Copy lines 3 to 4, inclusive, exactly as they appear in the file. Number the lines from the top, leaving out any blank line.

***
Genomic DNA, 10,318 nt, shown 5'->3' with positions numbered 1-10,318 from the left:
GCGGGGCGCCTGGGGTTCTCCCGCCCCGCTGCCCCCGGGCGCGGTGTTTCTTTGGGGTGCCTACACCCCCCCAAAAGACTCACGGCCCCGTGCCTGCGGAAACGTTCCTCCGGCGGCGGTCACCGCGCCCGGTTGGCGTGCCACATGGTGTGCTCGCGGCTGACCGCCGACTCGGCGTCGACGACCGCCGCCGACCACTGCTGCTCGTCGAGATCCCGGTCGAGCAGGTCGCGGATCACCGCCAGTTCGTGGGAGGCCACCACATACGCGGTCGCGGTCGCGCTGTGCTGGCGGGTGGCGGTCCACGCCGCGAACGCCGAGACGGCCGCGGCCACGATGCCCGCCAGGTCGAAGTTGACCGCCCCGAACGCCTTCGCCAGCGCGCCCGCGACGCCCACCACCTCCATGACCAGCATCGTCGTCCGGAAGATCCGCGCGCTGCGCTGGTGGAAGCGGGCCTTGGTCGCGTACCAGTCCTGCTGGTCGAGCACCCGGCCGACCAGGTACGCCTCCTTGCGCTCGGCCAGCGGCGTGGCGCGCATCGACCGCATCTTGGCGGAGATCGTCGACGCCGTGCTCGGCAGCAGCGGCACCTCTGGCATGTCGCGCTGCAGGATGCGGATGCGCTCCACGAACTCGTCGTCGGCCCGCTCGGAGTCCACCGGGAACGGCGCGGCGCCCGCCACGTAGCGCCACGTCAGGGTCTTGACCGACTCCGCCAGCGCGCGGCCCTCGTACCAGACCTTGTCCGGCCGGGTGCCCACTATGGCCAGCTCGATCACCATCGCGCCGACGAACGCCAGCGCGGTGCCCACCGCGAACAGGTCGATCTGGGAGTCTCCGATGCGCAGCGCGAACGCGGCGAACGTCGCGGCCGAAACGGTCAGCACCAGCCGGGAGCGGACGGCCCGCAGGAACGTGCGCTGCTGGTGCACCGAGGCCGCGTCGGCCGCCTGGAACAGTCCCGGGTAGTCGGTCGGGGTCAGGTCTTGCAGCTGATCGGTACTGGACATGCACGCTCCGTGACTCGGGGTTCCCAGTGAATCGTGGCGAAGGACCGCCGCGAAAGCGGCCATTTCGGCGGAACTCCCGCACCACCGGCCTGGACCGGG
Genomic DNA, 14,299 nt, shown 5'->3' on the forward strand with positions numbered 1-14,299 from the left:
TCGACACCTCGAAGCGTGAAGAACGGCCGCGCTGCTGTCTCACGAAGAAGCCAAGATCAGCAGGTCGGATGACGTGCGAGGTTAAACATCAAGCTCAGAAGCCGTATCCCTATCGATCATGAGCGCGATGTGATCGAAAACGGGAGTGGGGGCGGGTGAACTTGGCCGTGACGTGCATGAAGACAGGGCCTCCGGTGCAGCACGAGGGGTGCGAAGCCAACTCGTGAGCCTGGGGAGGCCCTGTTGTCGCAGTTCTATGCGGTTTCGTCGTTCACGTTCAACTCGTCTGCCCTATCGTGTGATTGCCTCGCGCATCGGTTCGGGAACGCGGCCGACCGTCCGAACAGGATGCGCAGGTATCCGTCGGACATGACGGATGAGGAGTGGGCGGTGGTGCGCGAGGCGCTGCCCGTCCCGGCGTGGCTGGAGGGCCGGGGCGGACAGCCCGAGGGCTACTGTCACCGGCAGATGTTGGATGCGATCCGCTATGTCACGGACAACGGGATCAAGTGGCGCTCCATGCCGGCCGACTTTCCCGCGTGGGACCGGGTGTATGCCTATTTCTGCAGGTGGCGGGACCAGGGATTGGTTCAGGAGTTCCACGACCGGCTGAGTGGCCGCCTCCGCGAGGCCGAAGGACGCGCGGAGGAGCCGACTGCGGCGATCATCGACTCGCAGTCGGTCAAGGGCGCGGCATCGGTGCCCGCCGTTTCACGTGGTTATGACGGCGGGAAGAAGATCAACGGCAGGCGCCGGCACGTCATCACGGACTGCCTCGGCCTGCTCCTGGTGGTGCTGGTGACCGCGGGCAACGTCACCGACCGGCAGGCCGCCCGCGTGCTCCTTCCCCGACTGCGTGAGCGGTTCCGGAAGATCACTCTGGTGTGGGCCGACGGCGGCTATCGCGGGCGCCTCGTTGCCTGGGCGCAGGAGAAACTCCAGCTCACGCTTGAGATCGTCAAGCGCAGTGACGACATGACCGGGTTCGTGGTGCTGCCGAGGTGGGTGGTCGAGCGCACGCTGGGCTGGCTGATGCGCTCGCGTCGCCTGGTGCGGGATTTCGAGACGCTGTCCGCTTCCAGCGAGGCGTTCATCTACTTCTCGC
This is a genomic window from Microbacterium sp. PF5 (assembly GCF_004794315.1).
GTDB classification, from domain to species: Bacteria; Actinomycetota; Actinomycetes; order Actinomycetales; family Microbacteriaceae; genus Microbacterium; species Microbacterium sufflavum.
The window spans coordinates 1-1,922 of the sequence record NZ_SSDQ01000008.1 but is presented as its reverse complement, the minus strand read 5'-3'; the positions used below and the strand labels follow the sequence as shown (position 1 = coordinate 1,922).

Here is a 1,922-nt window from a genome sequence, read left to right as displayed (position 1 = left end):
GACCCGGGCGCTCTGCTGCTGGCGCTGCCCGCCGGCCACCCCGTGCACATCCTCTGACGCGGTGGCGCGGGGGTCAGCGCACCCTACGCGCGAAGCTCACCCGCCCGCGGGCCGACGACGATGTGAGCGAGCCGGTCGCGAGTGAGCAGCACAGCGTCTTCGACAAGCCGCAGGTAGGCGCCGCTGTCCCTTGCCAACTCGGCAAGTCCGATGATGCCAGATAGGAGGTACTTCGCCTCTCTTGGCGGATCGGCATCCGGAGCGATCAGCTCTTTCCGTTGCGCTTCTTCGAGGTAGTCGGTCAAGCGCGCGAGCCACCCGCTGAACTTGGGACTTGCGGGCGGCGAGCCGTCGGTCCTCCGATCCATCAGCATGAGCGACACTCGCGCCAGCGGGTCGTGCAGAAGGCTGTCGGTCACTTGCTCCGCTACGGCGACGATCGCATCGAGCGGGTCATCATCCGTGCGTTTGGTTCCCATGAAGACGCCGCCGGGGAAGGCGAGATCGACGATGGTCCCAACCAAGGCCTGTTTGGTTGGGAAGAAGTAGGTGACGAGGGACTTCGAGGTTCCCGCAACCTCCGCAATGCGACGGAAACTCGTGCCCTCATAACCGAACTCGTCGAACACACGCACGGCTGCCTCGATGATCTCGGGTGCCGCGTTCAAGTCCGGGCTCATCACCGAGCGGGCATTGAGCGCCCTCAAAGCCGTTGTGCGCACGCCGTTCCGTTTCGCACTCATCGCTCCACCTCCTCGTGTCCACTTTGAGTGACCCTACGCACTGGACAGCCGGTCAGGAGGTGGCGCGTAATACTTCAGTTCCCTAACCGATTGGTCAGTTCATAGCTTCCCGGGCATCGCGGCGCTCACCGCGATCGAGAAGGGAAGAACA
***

Genomic DNA, 14,299 nt, shown 5'->3' on the forward strand with positions numbered 1-14,299 from the left:
TCGACACCTCGAAGCGTGAAGAACGGCCGCGCTGCTGTCTCACGAAGAAGCCAAGATCAGCAGGTCGGATGACGTGCGAGGTTAAACATCAAGCTCAGAAGCCGTATCCCTATCGATCATGAGCGCGATGTGATCGAAAACGGGAGTGGGGGCGGGTGAACTTGGCCGTGACGTGCATGAAGACAGGGCCTCCGGTGCAGCACGAGGGGTGCGAAGCCAACTCGTGAGCCTGGGGAGGCCCTGTTGTCGCAGTTCTATGCGGTTTCGTCGTTCACGTTCAACTCGTCTGCCCTATCGTGTGATTGCCTCGCGCATCGGTTCGGGAACGCGGCCGACCGTCCGAACAGGATGCGCAGGTATCCGTCGGACATGACGGATGAGGAGTGGGCGGTGGTGCGCGAGGCGCTGCCCGTCCCGGCGTGGCTGGAGGGCCGGGGCGGACAGCCCGAGGGCTACTGTCACCGGCAGATGTTGGATGCGATCCGCTATGTCACGGACAACGGGATCAAGTGGCGCTCCATGCCGGCCGACTTTCCCGCGTGGGACCGGGTGTATGCCTATTTCTGCAGGTGGCGGGACCAGGGATTGGTTCAGGAGTTCCACGACCGGCTGAGTGGCCGCCTCCGCGAGGCCGAAGGACGCGCGGAGGAGCCGACTGCGGCGATCATCGACTCGCAGTCGGTCAAGGGCGCGGCATCGGTGCCCGCCGTTTCACGTGGTTATGACGGCGGGAAGAAGATCAACGGCAGGCGCCGGCACGTCATCACGGACTGCCTCGGCCTGCTCCTGGTGGTGCTGGTGACCGCGGGCAACGTCACCGACCGGCAGGCCGCCCGCGTGCTCCTTCCCCGACTGCGTGAGCGGTTCCGGAAGATCACTCTGGTGTGGGCCGACGGCGGCTATCGCGGGCGCCTCGTTGCCTGGGCGCAGGAGAAACTCCAGCTCACGCTTGAGATCGTCAAGCGCAGTGACGACATGACCGGGTTCGTGGTGCTGCCGAGGTGGGTGGTCGAGCGCACGCTGGGCTGGCTGATGCGCTCGCGTCGCCTGGTGCGGGATTTCGAGACGCTGTCCGCTTCCAGCGAGGCGTTCATCTACTTCTCGC